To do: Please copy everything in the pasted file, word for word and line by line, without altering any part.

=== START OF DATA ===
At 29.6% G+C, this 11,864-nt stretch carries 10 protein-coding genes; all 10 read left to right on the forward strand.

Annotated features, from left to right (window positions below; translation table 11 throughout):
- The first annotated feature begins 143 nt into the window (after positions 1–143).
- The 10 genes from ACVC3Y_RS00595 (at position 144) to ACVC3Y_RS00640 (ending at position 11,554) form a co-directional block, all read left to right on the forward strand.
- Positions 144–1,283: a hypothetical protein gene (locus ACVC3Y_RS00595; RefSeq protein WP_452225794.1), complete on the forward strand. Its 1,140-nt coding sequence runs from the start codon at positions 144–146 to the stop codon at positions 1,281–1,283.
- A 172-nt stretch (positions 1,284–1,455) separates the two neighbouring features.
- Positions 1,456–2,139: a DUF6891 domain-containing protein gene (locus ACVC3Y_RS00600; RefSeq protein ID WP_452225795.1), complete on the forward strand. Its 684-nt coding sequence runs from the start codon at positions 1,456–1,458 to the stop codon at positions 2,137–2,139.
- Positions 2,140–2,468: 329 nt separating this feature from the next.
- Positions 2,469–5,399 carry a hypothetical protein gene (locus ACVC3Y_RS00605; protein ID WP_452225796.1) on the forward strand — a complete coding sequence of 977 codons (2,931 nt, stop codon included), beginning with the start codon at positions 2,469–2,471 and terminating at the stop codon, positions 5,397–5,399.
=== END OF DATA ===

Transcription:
At 29.6% G+C, this 11,864-nt stretch carries 10 protein-coding genes; all 10 read left to right on the forward strand.

Annotated features, from left to right (window positions below; translation table 11 throughout):
- The first annotated feature begins 143 nt into the window (after positions 1–143).
- The 10 genes from ACVC3Y_RS00595 (at position 144) to ACVC3Y_RS00640 (ending at position 11,554) form a co-directional block, all read left to right on the forward strand.
- Positions 144–1,283: a hypothetical protein gene (locus ACVC3Y_RS00595; RefSeq protein WP_452225794.1), complete on the forward strand. Its 1,140-nt coding sequence runs from the start codon at positions 144–146 to the stop codon at positions 1,281–1,283.
- A 172-nt stretch (positions 1,284–1,455) separates the two neighbouring features.
- Positions 1,456–2,139: a DUF6891 domain-containing protein gene (locus ACVC3Y_RS00600; RefSeq protein ID WP_452225795.1), complete on the forward strand. Its 684-nt coding sequence runs from the start codon at positions 1,456–1,458 to the stop codon at positions 2,137–2,139.
- Positions 2,140–2,468: 329 nt separating this feature from the next.
- Positions 2,469–5,399 carry a hypothetical protein gene (locus ACVC3Y_RS00605; protein ID WP_452225796.1) on the forward strand — a complete coding sequence of 977 codons (2,931 nt, stop codon included), beginning with the start codon at positions 2,469–2,471 and terminating at the stop codon, positions 5,397–5,399.